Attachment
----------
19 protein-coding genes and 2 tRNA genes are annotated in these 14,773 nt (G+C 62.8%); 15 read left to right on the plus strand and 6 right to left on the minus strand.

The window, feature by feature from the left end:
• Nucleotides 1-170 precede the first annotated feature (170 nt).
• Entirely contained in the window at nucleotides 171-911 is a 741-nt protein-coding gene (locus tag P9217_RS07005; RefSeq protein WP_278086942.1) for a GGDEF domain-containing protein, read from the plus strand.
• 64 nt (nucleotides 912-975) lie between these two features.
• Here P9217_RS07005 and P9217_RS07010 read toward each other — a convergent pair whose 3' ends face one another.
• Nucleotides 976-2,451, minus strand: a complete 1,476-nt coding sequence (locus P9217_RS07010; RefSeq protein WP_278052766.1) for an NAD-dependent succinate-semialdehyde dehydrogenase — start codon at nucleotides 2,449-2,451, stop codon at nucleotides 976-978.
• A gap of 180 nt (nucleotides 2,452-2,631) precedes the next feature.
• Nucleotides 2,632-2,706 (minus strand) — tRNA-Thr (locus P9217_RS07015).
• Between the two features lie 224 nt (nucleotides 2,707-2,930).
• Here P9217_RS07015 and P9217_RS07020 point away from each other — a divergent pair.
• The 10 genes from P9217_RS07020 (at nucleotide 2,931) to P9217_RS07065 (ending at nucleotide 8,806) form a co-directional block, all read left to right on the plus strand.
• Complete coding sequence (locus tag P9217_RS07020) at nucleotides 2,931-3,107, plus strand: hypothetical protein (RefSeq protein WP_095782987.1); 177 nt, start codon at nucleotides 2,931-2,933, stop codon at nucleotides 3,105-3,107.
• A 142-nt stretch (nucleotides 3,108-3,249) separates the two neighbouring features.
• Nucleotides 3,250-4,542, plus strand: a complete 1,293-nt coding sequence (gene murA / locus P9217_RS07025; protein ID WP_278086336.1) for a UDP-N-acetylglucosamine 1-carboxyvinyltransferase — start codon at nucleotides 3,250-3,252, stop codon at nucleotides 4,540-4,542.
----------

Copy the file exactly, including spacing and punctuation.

19 protein-coding genes and 2 tRNA genes are annotated in these 14,773 nt (G+C 62.8%); 15 read left to right on the plus strand and 6 right to left on the minus strand.

The window, feature by feature from the left end:
• Nucleotides 1-170 precede the first annotated feature (170 nt).
• Entirely contained in the window at nucleotides 171-911 is a 741-nt protein-coding gene (locus tag P9217_RS07005; RefSeq protein WP_278086942.1) for a GGDEF domain-containing protein, read from the plus strand.
• 64 nt (nucleotides 912-975) lie between these two features.
• Here P9217_RS07005 and P9217_RS07010 read toward each other — a convergent pair whose 3' ends face one another.
• Nucleotides 976-2,451, minus strand: a complete 1,476-nt coding sequence (locus P9217_RS07010; RefSeq protein WP_278052766.1) for an NAD-dependent succinate-semialdehyde dehydrogenase — start codon at nucleotides 2,449-2,451, stop codon at nucleotides 976-978.
• A gap of 180 nt (nucleotides 2,452-2,631) precedes the next feature.
• Nucleotides 2,632-2,706 (minus strand) — tRNA-Thr (locus P9217_RS07015).
• Between the two features lie 224 nt (nucleotides 2,707-2,930).
• Here P9217_RS07015 and P9217_RS07020 point away from each other — a divergent pair.
• The 10 genes from P9217_RS07020 (at nucleotide 2,931) to P9217_RS07065 (ending at nucleotide 8,806) form a co-directional block, all read left to right on the plus strand.
• Complete coding sequence (locus tag P9217_RS07020) at nucleotides 2,931-3,107, plus strand: hypothetical protein (RefSeq protein WP_095782987.1); 177 nt, start codon at nucleotides 2,931-2,933, stop codon at nucleotides 3,105-3,107.
• A 142-nt stretch (nucleotides 3,108-3,249) separates the two neighbouring features.
• Nucleotides 3,250-4,542, plus strand: a complete 1,293-nt coding sequence (gene murA / locus P9217_RS07025; protein ID WP_278086336.1) for a UDP-N-acetylglucosamine 1-carboxyvinyltransferase — start codon at nucleotides 3,250-3,252, stop codon at nucleotides 4,540-4,542.